Columbia Helicopters to be acquired by the Bristow Group

internal water tank Columbia CH-47D
Columbia CH-47D Chinook at the HAI HELI-EXPO 2017 conference in Dallas in March, 2017. The helicopter has an internal water tank for firefighting. Columbia photo.

Columbia Helicopters has reached an agreement to be acquired by a company that primarily provides offshore helicopter transportation for the oil and gas industry. The Bristow Group has agreed to purchase Columbia for $492 million in cash and $68 million in Bristow stock.

The deal was reached in November, 2018 but Columbia has until April 9, 2019 to close the transaction.

“Columbia will continue to provide wildland fire suppression services after the transaction closes,” according to Santiago Crespo, VP of Business Development and Marketing. “Columbia has been adding employees for the past few years and expects to continue to do so after the transaction closes.”

Based in Aurora, Oregon, Columbia concentrates on heavy lift operations for industry, the military, and wildland firefighting agencies with their fleet of 21 Vertol 107s and CH-234/CH-47D Chinooks. The company has 860 employees and recently began using 2,800-gallon internal water tanks in some of its Chinooks.

internal water tank Columbia CH-47D
A 2,800-gallon internal water tank being loaded into a Columbia CH-47D Chinook. Screen grab from a Columbia video.

Both of the companies have been around since the 1950s.

Bristow provides helicopter transportation and aircraft support services to government and civil organizations worldwide with their fleet of 233 helicopters and 78 fixed wing aircraft . The company has major transportation operations in the North Sea, Nigeria, the U.S. Gulf of Mexico, and in most of the other major offshore oil and gas producing regions of the world, including Australia, Brazil, Canada, Russia, and Trinidad. Bristow provides search and rescue services for all of the U.K. on behalf of the Maritime and Coastguard Agency. In March, 2018 the company had 4,058 people on their payroll, including about 100 in their Houston headquarters.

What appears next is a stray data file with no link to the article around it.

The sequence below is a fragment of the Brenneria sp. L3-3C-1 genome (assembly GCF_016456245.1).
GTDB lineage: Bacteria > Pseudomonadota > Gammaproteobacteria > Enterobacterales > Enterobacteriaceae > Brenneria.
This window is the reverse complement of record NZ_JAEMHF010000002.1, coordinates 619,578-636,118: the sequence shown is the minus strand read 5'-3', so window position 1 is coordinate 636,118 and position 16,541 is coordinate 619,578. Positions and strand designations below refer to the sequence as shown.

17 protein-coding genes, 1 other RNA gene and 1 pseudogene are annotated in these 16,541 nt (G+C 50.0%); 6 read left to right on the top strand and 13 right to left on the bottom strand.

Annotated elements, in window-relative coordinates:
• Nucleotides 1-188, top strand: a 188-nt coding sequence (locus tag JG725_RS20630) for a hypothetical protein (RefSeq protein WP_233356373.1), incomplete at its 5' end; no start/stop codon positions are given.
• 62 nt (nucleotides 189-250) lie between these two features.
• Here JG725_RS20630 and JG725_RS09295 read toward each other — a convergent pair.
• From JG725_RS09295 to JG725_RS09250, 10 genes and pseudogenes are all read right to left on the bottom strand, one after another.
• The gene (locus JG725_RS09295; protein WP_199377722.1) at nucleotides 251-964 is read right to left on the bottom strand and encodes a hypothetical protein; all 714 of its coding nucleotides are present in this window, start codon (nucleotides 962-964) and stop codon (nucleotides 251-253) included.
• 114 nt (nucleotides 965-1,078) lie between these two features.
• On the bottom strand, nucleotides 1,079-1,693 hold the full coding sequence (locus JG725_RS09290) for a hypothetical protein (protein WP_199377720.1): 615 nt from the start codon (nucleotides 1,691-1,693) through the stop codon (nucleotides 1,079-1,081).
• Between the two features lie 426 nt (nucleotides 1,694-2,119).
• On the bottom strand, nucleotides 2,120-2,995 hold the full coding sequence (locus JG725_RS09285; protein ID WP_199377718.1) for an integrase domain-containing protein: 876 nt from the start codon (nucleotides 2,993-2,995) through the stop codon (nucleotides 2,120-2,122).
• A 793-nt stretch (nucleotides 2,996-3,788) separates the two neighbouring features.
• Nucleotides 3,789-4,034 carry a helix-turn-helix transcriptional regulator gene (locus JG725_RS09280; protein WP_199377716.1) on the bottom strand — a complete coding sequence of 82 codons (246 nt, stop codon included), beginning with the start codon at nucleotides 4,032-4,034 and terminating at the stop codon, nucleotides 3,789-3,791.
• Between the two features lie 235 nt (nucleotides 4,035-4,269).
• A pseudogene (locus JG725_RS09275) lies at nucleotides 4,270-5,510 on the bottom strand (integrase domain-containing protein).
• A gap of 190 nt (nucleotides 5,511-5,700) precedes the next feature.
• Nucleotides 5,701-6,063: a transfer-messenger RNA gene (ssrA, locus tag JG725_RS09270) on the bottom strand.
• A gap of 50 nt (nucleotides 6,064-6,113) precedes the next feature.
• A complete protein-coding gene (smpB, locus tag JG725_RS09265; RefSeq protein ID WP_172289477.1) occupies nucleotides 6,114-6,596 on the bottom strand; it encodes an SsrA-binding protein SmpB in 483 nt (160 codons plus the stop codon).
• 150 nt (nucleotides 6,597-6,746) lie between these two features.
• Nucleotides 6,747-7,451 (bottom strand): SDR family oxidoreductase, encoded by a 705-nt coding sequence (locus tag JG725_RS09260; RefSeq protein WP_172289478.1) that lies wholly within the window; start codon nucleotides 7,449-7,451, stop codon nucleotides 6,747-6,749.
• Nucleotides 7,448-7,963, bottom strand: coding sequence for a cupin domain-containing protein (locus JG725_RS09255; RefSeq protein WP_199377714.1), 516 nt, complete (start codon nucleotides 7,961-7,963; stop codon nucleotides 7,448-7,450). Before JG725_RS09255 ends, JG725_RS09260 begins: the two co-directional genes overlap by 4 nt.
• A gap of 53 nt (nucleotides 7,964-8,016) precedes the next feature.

Bristow helicopter
A Bristow helicopter, an Airbus EC 225 LP, registered in Norway. Screengrab from Bristow video.

Bristow hopes that merging the companies would open opportunities for their currently underemployed Airbus H225s to compete for military contracts using Columbia’s U.S. Department of Defense Commercial Airlift Review Board certificate. And Columbia’s ships may find work in some of the 10 countries in which Bristow maintains air operator certificates.

Columbia would be a wholly owned subsidiary operating as a separate company with its own board and management structure, and would remain in Oregon, retaining the Columbia name and the aircrafts’ livery.

Since the deal was announced the week of November 5, 2018 Bristow’s stock price has fallen 73 percent, closing at $3.28 Wednesday.

Bristow stock price
Bristow stock price, November 6, 2018 through January 16, 2019. Yahoo.

Activist investor Global Value Investment Corp. (GVIC) has some concerns with the acquisition and last week issued an open letter to the Chairman of the Board of Directors of Bristow Group Inc.

Under the proposed financing, GVIC estimates that about 33 million shares of Bristow’s common stock will be issued in order to consummate the Columbia acquisition. Compared to Bristow’s November 2, 2018 outstanding share count of 35.8 million, this represents dilution of approximately 93%. GVIC believes that any benefits that may result from the Columbia acquisition are greatly outweighed by this dilution.

Bristow announced a $144.2 million net loss for the September 2018 quarter. With the downturn in oil production and other market forces the company has considered canceling their existing orders for 23 additional large helicopters.

OregonLive reported that if the deal to acquire Columbia falls through, the agreement signed in November requires Bristow to pay a $20 million termination fee.

Thanks and a tip of the hat go out to Tom.
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